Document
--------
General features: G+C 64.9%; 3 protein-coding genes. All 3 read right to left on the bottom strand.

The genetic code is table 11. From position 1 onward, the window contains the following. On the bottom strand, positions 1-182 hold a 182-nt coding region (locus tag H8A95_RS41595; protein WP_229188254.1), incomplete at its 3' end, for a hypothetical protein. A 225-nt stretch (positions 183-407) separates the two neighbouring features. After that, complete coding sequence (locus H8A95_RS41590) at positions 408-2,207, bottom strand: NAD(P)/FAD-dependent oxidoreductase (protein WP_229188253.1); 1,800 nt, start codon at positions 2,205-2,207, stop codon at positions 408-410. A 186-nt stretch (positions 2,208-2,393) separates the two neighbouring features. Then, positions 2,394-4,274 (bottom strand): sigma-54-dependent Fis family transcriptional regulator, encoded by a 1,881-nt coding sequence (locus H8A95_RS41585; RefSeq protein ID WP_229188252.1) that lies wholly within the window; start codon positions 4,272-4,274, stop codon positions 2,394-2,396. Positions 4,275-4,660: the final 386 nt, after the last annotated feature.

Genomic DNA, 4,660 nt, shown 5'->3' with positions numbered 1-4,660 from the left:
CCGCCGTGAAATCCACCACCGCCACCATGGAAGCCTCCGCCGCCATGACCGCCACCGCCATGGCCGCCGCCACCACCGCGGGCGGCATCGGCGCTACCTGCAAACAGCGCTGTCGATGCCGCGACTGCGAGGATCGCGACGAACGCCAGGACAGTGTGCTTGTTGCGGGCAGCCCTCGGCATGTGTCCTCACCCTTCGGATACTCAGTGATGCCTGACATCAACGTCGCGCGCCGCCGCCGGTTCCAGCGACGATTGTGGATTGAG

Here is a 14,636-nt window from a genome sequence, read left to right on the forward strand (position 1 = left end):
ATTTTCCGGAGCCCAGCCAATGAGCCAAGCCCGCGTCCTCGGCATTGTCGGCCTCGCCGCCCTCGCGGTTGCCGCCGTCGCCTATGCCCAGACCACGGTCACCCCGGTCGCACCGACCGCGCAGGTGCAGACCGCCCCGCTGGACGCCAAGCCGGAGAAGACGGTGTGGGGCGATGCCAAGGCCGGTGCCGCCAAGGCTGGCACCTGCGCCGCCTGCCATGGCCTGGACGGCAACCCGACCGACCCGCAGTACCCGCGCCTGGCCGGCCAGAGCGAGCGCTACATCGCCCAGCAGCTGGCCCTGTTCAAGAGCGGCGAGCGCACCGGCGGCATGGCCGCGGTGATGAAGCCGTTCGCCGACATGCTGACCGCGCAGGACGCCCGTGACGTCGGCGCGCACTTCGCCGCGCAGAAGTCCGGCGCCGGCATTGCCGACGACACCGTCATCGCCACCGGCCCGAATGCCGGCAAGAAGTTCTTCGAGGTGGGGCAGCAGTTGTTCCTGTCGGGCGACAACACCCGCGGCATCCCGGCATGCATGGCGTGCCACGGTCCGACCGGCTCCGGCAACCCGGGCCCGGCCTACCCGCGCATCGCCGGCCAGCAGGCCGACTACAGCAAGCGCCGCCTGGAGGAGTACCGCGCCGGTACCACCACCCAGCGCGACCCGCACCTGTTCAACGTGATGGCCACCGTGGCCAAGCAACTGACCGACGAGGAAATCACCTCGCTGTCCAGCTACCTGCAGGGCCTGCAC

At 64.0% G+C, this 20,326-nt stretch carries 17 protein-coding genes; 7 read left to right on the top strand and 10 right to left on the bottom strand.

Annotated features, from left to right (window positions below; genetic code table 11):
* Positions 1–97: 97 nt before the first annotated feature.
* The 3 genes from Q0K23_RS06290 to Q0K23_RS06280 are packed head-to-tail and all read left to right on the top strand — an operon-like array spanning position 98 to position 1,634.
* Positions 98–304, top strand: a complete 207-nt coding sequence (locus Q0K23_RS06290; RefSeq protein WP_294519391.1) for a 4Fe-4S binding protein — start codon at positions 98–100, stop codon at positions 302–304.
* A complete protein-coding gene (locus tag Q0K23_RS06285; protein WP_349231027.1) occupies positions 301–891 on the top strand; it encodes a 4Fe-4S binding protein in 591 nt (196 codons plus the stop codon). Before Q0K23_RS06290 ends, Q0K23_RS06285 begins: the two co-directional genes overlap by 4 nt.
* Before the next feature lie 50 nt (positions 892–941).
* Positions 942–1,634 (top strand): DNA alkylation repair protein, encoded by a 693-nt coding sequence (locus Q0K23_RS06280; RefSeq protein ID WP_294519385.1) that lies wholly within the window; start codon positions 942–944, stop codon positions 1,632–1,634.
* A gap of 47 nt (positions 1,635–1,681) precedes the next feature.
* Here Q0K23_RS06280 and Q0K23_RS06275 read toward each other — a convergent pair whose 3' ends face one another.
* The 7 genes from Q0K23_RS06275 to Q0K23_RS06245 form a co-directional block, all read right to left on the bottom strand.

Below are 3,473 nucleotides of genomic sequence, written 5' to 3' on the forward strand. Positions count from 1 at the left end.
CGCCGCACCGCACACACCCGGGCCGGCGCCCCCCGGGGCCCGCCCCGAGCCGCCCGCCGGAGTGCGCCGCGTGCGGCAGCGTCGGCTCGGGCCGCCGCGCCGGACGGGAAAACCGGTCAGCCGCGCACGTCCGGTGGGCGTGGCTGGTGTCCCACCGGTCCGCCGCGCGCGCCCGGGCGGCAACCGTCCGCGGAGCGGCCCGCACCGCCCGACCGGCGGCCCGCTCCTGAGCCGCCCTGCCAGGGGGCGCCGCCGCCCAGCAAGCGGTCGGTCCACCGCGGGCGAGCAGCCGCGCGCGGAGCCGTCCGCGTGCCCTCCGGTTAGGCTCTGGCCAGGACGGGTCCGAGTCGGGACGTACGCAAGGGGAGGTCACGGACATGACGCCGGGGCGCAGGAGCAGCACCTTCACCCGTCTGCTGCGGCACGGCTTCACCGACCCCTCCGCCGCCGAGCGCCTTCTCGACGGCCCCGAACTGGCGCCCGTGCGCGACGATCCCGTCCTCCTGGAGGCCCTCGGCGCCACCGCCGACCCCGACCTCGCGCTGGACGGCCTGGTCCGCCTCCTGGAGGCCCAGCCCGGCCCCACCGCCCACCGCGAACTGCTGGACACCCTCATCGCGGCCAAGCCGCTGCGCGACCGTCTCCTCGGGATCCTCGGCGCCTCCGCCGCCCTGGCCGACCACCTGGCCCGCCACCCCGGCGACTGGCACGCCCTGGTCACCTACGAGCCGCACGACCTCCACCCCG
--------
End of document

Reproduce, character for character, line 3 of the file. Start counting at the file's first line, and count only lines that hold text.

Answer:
Genomic DNA, 4,660 nt, shown 5'->3' with positions numbered 1-4,660 from the left: